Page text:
Housing Minister invited to see 'crisis'
Labour has invited Housing Minister Phil Heatley to Christchurch to meet families living in desperate conditions after he told Parliament the city faced housing "challenges", not a crisis.
Heatley this week said Labour "might like to drum up the idea that there is a crisis".
"The reality is that there are housing challenges in Christchurch."
Housing New Zealand recognised those challenges and was rebuilding damaged houses, upgrading its stock and looking at building up to another 350 houses, he said.
However, local welfare agencies have insisted there is a crisis and are backed by Labour after Wigram MP Megan Woods and housing spokeswoman Annette King spent time with some of the city's most vulnerable people.
King said they visited a family of five being charged $300 a week to live in a freezing and mouldy caravan on a relative's property.
There were up to four families living in single houses because they had nowhere else to live.
"Because they are not seen, the Government says it doesn't happen."
More than 500 people had serious housing problems in Christchurch, she said.
"Yet Mr Heatley doesn't think it's a problem."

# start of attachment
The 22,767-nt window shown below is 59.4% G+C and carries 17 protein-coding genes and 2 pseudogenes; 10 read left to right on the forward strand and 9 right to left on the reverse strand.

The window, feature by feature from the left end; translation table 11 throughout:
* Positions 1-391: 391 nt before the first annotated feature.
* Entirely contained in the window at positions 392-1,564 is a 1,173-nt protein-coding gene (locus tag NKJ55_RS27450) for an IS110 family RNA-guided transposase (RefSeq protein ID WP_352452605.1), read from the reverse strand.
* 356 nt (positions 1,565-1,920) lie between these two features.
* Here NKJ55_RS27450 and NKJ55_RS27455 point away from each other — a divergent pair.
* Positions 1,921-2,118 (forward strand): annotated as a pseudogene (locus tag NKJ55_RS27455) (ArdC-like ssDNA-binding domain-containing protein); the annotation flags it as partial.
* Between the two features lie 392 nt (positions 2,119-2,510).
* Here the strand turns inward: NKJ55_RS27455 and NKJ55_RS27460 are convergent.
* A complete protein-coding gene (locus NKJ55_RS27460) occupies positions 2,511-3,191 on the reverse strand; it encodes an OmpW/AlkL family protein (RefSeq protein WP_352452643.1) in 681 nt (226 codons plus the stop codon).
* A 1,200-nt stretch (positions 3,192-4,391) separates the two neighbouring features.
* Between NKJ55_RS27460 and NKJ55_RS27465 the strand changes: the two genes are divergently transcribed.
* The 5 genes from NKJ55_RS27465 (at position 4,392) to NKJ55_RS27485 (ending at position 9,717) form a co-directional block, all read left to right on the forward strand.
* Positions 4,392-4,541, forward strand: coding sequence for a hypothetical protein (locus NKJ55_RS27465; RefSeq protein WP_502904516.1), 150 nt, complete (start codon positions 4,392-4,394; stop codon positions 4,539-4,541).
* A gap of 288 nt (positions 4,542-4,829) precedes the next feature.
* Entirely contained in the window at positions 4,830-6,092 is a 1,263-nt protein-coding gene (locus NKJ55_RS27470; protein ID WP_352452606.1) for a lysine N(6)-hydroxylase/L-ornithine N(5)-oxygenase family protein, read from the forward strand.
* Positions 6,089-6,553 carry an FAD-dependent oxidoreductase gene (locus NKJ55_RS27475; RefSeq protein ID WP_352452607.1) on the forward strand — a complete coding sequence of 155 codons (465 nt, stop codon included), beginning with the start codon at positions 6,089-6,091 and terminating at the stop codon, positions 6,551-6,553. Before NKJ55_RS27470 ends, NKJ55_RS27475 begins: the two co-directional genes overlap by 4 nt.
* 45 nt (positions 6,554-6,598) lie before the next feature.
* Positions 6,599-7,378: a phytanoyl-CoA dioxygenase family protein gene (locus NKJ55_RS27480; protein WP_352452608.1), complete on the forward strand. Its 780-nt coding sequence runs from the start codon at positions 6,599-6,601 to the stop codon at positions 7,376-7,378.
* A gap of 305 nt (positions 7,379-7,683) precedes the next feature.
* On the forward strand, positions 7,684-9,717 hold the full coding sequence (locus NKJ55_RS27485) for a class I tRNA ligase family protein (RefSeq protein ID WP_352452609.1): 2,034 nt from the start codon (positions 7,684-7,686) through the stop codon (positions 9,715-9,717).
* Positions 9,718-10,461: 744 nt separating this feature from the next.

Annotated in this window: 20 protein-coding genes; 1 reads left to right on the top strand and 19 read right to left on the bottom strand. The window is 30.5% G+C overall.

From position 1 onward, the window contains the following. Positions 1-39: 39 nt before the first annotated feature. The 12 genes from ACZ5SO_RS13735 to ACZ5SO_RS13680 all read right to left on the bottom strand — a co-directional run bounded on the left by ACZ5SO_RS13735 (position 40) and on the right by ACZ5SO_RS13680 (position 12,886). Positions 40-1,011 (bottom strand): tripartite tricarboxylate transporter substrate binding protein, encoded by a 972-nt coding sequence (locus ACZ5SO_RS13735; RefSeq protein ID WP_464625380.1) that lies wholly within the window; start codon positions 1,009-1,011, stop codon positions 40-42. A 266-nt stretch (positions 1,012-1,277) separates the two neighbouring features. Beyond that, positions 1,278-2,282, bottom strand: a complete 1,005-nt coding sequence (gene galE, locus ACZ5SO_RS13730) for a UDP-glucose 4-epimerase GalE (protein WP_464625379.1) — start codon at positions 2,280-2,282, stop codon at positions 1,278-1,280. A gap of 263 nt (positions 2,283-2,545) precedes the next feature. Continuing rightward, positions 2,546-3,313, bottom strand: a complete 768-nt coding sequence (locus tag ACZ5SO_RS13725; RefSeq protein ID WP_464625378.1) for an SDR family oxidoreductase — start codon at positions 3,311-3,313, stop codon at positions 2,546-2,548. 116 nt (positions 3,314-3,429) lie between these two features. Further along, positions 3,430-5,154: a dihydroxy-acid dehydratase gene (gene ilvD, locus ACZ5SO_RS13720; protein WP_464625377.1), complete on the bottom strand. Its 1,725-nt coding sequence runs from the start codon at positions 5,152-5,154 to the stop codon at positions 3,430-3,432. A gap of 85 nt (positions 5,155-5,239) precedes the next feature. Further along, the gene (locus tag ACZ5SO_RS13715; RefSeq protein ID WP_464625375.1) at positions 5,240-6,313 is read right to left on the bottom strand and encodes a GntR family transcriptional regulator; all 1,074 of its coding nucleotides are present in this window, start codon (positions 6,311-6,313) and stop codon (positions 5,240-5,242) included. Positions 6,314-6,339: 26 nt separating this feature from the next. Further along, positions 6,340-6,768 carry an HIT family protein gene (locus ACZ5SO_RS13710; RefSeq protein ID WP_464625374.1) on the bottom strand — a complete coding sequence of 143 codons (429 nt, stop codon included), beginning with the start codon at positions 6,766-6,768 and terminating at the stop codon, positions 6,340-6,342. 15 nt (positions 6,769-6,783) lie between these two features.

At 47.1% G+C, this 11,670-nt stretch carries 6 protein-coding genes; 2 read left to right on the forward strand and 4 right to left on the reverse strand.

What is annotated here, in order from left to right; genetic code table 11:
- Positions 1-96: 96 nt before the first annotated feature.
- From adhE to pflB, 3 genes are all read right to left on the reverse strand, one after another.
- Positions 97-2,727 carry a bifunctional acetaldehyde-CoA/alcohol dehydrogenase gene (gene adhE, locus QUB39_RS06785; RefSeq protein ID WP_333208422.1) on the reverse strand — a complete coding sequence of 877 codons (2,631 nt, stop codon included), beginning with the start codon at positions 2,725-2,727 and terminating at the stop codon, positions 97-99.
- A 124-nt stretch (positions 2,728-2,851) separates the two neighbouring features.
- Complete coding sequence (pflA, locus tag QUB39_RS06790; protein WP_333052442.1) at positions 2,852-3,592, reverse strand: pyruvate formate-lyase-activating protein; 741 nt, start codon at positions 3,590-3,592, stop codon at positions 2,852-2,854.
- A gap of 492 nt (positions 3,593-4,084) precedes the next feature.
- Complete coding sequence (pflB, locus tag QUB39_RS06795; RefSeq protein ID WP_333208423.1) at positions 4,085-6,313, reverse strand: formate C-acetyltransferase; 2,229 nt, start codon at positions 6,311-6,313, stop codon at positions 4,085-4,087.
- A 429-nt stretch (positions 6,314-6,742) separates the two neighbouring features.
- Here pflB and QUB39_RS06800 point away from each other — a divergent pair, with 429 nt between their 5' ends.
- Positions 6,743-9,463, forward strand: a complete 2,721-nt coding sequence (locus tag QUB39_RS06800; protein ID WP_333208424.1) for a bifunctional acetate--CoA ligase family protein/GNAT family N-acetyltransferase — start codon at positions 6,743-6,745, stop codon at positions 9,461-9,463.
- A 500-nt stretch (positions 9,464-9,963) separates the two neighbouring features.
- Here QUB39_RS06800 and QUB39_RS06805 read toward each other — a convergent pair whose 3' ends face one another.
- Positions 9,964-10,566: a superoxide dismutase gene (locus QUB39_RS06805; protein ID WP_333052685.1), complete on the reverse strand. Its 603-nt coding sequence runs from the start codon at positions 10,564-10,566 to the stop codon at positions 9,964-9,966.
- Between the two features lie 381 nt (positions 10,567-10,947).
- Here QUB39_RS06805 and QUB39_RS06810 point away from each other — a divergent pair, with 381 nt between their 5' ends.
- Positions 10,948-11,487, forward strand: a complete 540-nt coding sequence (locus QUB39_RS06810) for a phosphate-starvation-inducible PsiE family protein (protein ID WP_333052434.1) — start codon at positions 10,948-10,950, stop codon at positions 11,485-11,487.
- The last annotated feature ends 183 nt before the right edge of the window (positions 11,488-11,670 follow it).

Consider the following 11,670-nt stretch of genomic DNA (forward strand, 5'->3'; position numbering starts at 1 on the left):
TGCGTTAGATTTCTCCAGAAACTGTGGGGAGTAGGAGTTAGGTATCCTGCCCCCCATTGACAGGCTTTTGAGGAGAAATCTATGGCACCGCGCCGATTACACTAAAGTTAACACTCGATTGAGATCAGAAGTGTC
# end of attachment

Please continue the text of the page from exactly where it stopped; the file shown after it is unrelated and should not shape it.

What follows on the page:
Woods yesterday wrote to the minister inviting him to visit her electorate.
"To call this a challenge, not a crisis, is an absolute abdication of his responsibility as minister. I'm happy to show him what a crisis looks like."
The current flu outbreak in Christchurch was caused by the cold and damp conditions people were living in, she said.
Earthquake Recovery Minister Gerry Brownlee last month denied there were massive rent rises in Christchurch, and has also denied there is a housing crisis.
Heatley has said there would be no Government intervention in the rental market because the solution was to build more houses.
Hornby Presbyterian Church's the Rev Hamish Galloway said average rents in Hornby had risen from $280 to $360.
"For low-income families, that's really difficult. The biggest areas of stress we are coming across are people who are having their rental tenancies come to an end and having to find new places."
The Government needed to take the issue seriously, he said. Its refusal to intervene in the rental market was philosophically driven because National supported the free market.
"Surely, when you're in an exceptional situation you can make laws and rules to protect the poorest of the poor."